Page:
Singapore has taken several measures to beef up cybersecurity after attacks in recent years.
A new multi-year roadmap is underway to identify next generation cyber-threats and develop the solutions and capabilities needed to secure Singapore’s connectivity infrastructure.
This was announced by Dr Janil Puthucheary, Senior Minister of State for Communications and Information, at the inaugural Infocomm Media Cybersecurity Conference.
To be developed by the newly-formed Telecom Cybersecurity Strategic Committee (TCSC), the first set of recommendations are expected to be published later this year. The roadmap will identify areas for improvement in Singapore’s telecom cybersecurity capabilities, and recommend strategies, policies and initiatives.
Connectivity infrastructure is a key building block for Singapore’s economy. The changing needs of the Digital Economy will require trusted, secure and resilient next-generation connectivity infrastructure, including 5G and narrowband Internet-of-Things (NB-IoT) sensor networks. The roadmap will help the Infocomm Media Development Authority (IMDA) strategically and systematically invest in developing robust cybersecurity capabilities for the telecom sector.
IMDA also announced two additional initiatives to fortify Singapore’s infocomm sector.
The launch of the electronic Know Your Customer (eKYC) implementation guide will provide guidance to the industry on the management of security concerns in their deployment of eKYC solutions, and drive innovation in Singapore’s digital economy. The eKYC guide aims to make it more convenient for consumers to register for mobile services online in a trusted manner by enabling operators to digitally verify mobile services registrations securely without physical face-to-face transactions.
In addition, IMDA launched a public consultation on its cybersecurity guide for Internet of Things (IoT) systems, which seeks to promote best industry practices in mitigating cybersecurity risks for organisations looking to deploy such systems. The IoT cyber security guide aims to help organisations make better purchasing and deployment decisions for IoT systems by taking security designs into consideration.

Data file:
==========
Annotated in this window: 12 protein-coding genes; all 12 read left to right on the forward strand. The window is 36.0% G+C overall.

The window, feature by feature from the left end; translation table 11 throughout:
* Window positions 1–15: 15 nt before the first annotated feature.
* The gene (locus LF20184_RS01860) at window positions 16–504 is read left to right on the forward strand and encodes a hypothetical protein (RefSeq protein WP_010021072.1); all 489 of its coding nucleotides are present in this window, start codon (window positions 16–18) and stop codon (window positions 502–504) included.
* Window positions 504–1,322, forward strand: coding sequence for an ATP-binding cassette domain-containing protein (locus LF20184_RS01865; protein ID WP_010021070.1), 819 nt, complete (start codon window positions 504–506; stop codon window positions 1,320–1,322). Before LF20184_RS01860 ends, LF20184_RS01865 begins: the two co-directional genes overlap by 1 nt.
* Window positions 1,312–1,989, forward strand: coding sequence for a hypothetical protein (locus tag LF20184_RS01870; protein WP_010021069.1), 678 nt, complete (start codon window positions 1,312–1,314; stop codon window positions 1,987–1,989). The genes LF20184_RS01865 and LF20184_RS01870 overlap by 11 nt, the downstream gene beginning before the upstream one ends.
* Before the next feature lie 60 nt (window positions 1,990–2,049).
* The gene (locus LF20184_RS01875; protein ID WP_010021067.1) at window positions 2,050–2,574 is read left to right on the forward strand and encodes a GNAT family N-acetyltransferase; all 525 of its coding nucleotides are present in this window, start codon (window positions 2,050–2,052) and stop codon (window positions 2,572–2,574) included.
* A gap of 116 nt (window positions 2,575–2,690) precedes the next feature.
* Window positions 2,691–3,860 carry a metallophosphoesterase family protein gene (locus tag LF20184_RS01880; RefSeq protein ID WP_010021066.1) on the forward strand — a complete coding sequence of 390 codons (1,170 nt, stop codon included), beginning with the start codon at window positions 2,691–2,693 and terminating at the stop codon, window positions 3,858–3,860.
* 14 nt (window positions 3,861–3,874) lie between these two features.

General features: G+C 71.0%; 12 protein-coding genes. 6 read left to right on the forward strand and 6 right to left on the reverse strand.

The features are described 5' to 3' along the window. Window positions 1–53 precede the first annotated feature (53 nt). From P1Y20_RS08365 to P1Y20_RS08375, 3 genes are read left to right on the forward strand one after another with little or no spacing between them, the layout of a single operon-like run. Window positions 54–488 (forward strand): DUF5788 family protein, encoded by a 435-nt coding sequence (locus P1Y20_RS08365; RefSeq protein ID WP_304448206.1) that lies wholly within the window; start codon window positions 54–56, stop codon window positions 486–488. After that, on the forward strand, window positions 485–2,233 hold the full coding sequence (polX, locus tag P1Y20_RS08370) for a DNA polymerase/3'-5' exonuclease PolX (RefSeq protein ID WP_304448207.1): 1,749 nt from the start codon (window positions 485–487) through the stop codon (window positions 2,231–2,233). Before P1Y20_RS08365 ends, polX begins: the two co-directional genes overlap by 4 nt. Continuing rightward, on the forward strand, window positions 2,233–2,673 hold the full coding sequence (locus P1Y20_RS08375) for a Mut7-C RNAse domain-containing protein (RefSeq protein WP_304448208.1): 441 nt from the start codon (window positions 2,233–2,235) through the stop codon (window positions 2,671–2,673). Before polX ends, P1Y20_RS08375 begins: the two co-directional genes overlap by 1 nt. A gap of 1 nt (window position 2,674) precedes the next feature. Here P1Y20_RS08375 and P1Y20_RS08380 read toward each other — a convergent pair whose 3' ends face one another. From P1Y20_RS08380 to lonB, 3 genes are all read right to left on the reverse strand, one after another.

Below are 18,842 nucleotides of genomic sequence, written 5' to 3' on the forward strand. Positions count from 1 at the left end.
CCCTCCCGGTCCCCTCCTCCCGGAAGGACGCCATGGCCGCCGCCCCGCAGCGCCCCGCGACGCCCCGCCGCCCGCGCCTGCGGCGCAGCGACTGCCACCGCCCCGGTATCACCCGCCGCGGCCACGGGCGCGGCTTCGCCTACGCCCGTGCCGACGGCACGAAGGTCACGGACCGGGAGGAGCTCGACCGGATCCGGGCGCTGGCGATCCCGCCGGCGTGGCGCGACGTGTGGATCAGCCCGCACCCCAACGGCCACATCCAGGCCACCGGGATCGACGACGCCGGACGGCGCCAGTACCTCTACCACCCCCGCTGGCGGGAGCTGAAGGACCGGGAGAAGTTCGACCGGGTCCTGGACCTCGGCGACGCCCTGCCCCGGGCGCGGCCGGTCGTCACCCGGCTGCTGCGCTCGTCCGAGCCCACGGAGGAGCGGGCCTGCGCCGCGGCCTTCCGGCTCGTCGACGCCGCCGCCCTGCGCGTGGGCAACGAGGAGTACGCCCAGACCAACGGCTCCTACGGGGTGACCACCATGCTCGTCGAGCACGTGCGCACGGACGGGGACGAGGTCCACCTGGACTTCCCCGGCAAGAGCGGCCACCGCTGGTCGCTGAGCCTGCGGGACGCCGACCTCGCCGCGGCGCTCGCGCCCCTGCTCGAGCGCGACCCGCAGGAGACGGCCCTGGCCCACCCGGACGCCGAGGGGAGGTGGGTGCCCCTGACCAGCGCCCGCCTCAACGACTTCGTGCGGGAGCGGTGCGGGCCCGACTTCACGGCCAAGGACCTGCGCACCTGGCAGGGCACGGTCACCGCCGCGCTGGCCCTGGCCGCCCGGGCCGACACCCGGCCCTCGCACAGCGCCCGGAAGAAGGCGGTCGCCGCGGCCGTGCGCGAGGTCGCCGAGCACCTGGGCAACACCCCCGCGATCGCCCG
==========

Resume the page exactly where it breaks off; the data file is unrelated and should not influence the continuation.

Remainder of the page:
IMDA has also partnered the National University of Singapore – Centre for Quantum Technologies (CQT) to offer additional workshops and training programmes for government agencies and the industry. These will be held in the coming months to build industry capabilities in quantum technologies and Quantum Key Distribution (QKD) trials with local industry players to gain technical understanding on implementation.
“As we look towards deploying the next generation connectivity infrastructure to support Singapore’s Digital Economy, we will also need to be mindful of the increasingly complex and sophisticated cybersecurity risks that we face. IMDA is partnering the industry and international thought leaders to develop a multi-year roadmap that guide our effort in systemically building a trusted, secure and resilient connectivity infrastructure,” said Tan Kiat How, Chief Executive, IMDA.
The Ministry of Defence (MINDEF) has also announced two new cyber expert schemes and opened the new Cyber Defence School (CDS) this month. These took place on the sidelines of an Advisory Council on Community Relations in Defence (ACCORD) visit to Stagmont Camp, which was hosted by Senior Minister of State for Defence Heng Chee How. During the visit, ACCORD members were briefed on MINDEF and the Singapore Armed Force (SAF)’s cyber defence set-up. This visit follows the launch of Digital Defence as the sixth pillar of Total Defence on 15 February 2019.
People and technology make up the core of MINDEF/SAF’s cyber defence capability. To develop a highly skilled cyber workforce, MINDEF/SAF have created the uniformed Command, Control, Communications and Computers Expert (C4X) vocation for military personnel, and Defence Cyber Expert (DCX) job specialisation for non-uniformed personnel.
The C4X and DCX personnel will work together with cyber NSFs (Full-time National Servicemen) to defend MINDEF/SAF’s systems. The CDS will serve as the centre for cyber defence training and education across MINDEF/SAF.
Speaking at the visit, Heng highlighted MINDEF/SAF’s commitment in boosting cyber defence capabilities for the long-term. He said, “Today, the SAF is using networks and a networked force to fight. So inherent in this approach is the use of high-end technology and digital means. This allows us to multiply the effectiveness of our forces. But at the same time, it also opens up us to being attacked by cyber means. This is why we have set up these cyber capabilities in order to defend our systems, to ensure that our systems are resilient against these attacks and that we are operationally ready so that we can protect our sovereignty and give peace of mind to Singaporeans.”
The new cyber expert military vocation, job specialisation for non-uniformed personnel, and the opening of Cyber Defence School are part of MINDEF/SAF’s efforts to strengthen its cyber security eco-system, which is led by the Defence Cyber Organisation (DCO). Cyber defence operations across the defence sector include SAF military networks and systems, MINDEF corporate IT and internet-facing systems, as well as Defence Science and Technology Agency (DSTA)’s, DSO National Laboratories (DSO)’s, defence industries’, and MINDEF-related organisations’ networks and systems.